Custom memory allocators.
This is something I’m perpetually gravitating around, as I always loved them.
This might be due to the fact that in the ’80s and early ’90s we had no memory allocators at all, so we used to implement our custom one for each and every program. Having full control over how the memory was used was a breeze. It was ecstatic. However, this is not something one would do today, unless one is working on very specific embedded platforms very close to the bare-metal.
( the temptation to just allocate a *huge and fixed amount of memory during the program startup and just cope with it is strong, however… )*
So, why #tofuengine isn’t using a custom memory allocator?
First and foremost, GCC’s default allocator isn’t that bad. Despite not being specifically designed for real-time situations, it’s performant enough. Since game resources aren’t continually allocated/freed over the lifespan of the game (or, at least, that scene/stage/level), using a more performant allocator it won’t bring noticeable boost. In case more sophisticated management is required, it would be the resource manager task to cope with it, and not to just to put our hopes on a different/better memory allocator.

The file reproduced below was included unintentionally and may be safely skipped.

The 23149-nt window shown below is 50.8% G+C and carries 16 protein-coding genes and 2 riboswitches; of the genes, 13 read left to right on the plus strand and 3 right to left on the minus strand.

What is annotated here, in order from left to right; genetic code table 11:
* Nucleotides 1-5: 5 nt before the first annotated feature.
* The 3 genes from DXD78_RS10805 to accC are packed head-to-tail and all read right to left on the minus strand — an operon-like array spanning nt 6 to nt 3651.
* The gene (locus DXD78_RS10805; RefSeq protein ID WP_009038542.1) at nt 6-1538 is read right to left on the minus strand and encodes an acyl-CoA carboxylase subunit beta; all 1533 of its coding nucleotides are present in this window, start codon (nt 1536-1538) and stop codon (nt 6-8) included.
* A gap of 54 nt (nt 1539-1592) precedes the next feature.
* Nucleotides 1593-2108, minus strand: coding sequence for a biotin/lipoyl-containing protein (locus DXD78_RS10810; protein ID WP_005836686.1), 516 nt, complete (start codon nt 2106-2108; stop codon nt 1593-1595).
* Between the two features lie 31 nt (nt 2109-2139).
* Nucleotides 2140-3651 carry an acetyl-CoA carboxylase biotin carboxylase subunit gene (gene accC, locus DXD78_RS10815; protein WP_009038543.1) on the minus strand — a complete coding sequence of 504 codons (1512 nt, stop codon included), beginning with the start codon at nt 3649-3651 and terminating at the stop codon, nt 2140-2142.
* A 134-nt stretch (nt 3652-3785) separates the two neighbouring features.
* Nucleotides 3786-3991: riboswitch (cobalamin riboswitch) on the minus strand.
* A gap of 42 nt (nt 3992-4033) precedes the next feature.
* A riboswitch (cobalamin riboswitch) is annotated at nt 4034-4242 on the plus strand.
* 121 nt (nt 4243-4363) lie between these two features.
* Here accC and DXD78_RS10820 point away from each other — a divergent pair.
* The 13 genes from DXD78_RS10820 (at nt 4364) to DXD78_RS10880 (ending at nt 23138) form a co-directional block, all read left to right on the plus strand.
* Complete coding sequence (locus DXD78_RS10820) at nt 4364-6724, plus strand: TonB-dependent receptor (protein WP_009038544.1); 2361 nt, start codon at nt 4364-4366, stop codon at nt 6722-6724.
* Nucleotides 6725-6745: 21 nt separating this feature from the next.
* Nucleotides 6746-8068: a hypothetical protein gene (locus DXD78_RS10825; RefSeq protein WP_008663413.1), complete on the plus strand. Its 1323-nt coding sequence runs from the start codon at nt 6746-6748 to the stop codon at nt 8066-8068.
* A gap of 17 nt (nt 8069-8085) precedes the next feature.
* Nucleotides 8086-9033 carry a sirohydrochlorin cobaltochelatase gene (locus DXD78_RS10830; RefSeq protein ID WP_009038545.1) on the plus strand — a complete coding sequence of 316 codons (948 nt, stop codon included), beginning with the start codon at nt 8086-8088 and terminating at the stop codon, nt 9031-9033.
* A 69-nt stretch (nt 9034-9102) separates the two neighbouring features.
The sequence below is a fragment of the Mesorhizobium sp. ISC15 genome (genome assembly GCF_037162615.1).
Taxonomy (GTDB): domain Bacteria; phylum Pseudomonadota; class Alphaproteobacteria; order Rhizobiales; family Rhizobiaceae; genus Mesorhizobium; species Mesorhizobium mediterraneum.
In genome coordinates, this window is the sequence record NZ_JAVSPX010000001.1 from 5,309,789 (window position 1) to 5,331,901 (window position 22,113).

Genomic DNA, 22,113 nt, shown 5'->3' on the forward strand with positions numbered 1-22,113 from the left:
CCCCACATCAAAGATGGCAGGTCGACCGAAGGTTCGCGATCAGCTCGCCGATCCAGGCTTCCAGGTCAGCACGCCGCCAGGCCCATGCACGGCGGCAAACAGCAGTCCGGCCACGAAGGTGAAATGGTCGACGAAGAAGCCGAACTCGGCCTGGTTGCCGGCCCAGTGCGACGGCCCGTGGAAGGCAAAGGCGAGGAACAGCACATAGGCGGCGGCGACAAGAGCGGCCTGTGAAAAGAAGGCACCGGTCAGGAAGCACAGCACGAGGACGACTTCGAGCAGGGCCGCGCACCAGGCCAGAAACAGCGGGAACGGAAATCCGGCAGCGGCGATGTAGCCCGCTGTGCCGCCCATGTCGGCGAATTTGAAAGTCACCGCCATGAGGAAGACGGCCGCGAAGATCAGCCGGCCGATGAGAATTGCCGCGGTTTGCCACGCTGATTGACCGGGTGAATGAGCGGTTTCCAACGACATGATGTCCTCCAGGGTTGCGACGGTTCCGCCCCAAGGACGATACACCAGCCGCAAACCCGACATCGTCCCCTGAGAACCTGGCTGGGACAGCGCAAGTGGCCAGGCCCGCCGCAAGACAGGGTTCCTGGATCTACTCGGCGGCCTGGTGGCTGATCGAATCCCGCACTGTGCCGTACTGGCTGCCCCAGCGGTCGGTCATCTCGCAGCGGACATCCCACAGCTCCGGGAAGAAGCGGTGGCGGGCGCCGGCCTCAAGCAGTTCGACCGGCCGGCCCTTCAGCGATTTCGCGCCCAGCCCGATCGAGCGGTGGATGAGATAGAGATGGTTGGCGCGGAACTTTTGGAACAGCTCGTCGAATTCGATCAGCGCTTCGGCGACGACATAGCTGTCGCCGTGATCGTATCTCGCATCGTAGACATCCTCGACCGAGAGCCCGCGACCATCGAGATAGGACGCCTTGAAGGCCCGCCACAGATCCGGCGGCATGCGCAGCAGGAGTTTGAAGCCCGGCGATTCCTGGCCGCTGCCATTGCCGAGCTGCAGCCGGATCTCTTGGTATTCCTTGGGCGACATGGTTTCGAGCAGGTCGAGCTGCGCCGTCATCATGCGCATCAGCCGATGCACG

Moreover, while the main chunk of the game engine code can easily adapted to use a custom/different allocator, a subset of the used libraries (e.g.
libxmp) heavily depends on the standard memory allocator (i.e.
malloc()). We could rewrite/extend/adapt those libraries (and from a design perspective it’s something that any external library should support, along with custom I/O support), but it’s something that it’s on a lower priority level at the moment.
So, in the end, for #tofuengine I concluded that there’s no point in trying and use a memory allocator different than the standard GCC provided one.
For the moment being. :)